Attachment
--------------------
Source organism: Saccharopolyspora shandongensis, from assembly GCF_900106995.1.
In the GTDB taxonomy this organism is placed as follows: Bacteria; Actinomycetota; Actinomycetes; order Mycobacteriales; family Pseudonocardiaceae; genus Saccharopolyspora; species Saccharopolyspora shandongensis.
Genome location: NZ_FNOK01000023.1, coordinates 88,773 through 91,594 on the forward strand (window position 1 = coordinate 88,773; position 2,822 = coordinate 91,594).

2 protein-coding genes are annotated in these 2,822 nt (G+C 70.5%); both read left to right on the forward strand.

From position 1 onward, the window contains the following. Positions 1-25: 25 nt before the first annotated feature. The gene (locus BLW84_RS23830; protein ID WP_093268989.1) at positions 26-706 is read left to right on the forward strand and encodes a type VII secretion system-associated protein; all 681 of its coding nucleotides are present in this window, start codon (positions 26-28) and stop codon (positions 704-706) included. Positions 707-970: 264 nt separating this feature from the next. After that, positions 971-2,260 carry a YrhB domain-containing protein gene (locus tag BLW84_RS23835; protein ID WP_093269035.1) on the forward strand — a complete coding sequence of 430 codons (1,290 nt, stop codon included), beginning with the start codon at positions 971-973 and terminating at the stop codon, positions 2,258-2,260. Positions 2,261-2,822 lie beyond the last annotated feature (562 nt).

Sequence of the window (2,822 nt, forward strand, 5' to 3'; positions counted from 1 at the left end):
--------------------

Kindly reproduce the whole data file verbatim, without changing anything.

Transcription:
Source organism: Saccharopolyspora shandongensis, from assembly GCF_900106995.1.
In the GTDB taxonomy this organism is placed as follows: Bacteria; Actinomycetota; Actinomycetes; order Mycobacteriales; family Pseudonocardiaceae; genus Saccharopolyspora; species Saccharopolyspora shandongensis.
Genome location: NZ_FNOK01000023.1, coordinates 88,773 through 91,594 on the forward strand (window position 1 = coordinate 88,773; position 2,822 = coordinate 91,594).

2 protein-coding genes are annotated in these 2,822 nt (G+C 70.5%); both read left to right on the forward strand.

From position 1 onward, the window contains the following. Positions 1-25: 25 nt before the first annotated feature. The gene (locus BLW84_RS23830; protein ID WP_093268989.1) at positions 26-706 is read left to right on the forward strand and encodes a type VII secretion system-associated protein; all 681 of its coding nucleotides are present in this window, start codon (positions 26-28) and stop codon (positions 704-706) included. Positions 707-970: 264 nt separating this feature from the next. After that, positions 971-2,260 carry a YrhB domain-containing protein gene (locus tag BLW84_RS23835; protein ID WP_093269035.1) on the forward strand — a complete coding sequence of 430 codons (1,290 nt, stop codon included), beginning with the start codon at positions 971-973 and terminating at the stop codon, positions 2,258-2,260. Positions 2,261-2,822 lie beyond the last annotated feature (562 nt).

Sequence of the window (2,822 nt, forward strand, 5' to 3'; positions counted from 1 at the left end):